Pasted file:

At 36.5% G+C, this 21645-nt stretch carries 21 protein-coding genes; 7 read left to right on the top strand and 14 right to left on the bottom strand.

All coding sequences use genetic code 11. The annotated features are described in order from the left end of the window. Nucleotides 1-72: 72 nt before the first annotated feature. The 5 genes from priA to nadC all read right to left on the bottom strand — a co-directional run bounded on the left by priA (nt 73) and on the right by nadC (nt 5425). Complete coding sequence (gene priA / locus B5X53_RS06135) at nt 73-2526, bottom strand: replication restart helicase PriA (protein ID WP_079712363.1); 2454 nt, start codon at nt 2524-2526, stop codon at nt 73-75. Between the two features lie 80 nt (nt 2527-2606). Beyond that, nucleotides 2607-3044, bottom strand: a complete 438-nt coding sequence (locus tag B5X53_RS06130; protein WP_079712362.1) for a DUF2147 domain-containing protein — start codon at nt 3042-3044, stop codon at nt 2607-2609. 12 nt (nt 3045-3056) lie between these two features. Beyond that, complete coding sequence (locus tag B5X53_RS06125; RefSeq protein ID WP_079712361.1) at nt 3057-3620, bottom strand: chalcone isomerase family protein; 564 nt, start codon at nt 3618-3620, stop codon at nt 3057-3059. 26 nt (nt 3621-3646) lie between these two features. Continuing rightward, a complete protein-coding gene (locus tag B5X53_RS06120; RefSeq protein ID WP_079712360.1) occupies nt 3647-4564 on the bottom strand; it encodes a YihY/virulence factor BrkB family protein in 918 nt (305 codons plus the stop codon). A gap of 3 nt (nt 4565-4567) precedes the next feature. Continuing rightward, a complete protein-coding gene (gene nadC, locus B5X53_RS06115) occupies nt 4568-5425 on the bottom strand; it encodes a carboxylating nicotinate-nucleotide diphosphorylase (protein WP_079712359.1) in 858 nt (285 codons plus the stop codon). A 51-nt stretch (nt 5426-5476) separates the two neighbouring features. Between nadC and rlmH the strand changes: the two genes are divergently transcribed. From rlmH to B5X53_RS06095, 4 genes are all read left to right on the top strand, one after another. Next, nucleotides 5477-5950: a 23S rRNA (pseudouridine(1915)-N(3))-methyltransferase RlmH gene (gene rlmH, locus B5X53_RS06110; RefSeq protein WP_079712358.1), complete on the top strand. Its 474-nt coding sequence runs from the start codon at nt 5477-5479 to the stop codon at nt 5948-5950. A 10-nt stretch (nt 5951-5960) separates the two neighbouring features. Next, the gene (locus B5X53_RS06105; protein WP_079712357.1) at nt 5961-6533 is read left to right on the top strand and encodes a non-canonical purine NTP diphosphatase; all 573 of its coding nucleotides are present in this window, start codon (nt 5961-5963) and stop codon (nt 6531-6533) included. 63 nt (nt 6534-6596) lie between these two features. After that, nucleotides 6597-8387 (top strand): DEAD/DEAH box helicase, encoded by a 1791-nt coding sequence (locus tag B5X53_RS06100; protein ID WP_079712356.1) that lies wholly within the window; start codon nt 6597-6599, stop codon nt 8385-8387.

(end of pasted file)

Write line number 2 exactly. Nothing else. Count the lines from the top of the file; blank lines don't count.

All coding sequences use genetic code 11. The annotated features are described in order from the left end of the window. Nucleotides 1-72: 72 nt before the first annotated feature. The 5 genes from priA to nadC all read right to left on the bottom strand — a co-directional run bounded on the left by priA (nt 73) and on the right by nadC (nt 5425). Complete coding sequence (gene priA / locus B5X53_RS06135) at nt 73-2526, bottom strand: replication restart helicase PriA (protein ID WP_079712363.1); 2454 nt, start codon at nt 2524-2526, stop codon at nt 73-75. Between the two features lie 80 nt (nt 2527-2606). Beyond that, nucleotides 2607-3044, bottom strand: a complete 438-nt coding sequence (locus tag B5X53_RS06130; protein WP_079712362.1) for a DUF2147 domain-containing protein — start codon at nt 3042-3044, stop codon at nt 2607-2609. 12 nt (nt 3045-3056) lie between these two features. Beyond that, complete coding sequence (locus tag B5X53_RS06125; RefSeq protein ID WP_079712361.1) at nt 3057-3620, bottom strand: chalcone isomerase family protein; 564 nt, start codon at nt 3618-3620, stop codon at nt 3057-3059. 26 nt (nt 3621-3646) lie between these two features. Continuing rightward, a complete protein-coding gene (locus tag B5X53_RS06120; RefSeq protein ID WP_079712360.1) occupies nt 3647-4564 on the bottom strand; it encodes a YihY/virulence factor BrkB family protein in 918 nt (305 codons plus the stop codon). A gap of 3 nt (nt 4565-4567) precedes the next feature. Continuing rightward, a complete protein-coding gene (gene nadC, locus B5X53_RS06115) occupies nt 4568-5425 on the bottom strand; it encodes a carboxylating nicotinate-nucleotide diphosphorylase (protein WP_079712359.1) in 858 nt (285 codons plus the stop codon). A 51-nt stretch (nt 5426-5476) separates the two neighbouring features. Between nadC and rlmH the strand changes: the two genes are divergently transcribed. From rlmH to B5X53_RS06095, 4 genes are all read left to right on the top strand, one after another. Next, nucleotides 5477-5950: a 23S rRNA (pseudouridine(1915)-N(3))-methyltransferase RlmH gene (gene rlmH, locus B5X53_RS06110; RefSeq protein WP_079712358.1), complete on the top strand. Its 474-nt coding sequence runs from the start codon at nt 5477-5479 to the stop codon at nt 5948-5950. A 10-nt stretch (nt 5951-5960) separates the two neighbouring features. Next, the gene (locus B5X53_RS06105; protein WP_079712357.1) at nt 5961-6533 is read left to right on the top strand and encodes a non-canonical purine NTP diphosphatase; all 573 of its coding nucleotides are present in this window, start codon (nt 5961-5963) and stop codon (nt 6531-6533) included. 63 nt (nt 6534-6596) lie between these two features. After that, nucleotides 6597-8387 (top strand): DEAD/DEAH box helicase, encoded by a 1791-nt coding sequence (locus tag B5X53_RS06100; protein ID WP_079712356.1) that lies wholly within the window; start codon nt 6597-6599, stop codon nt 8385-8387.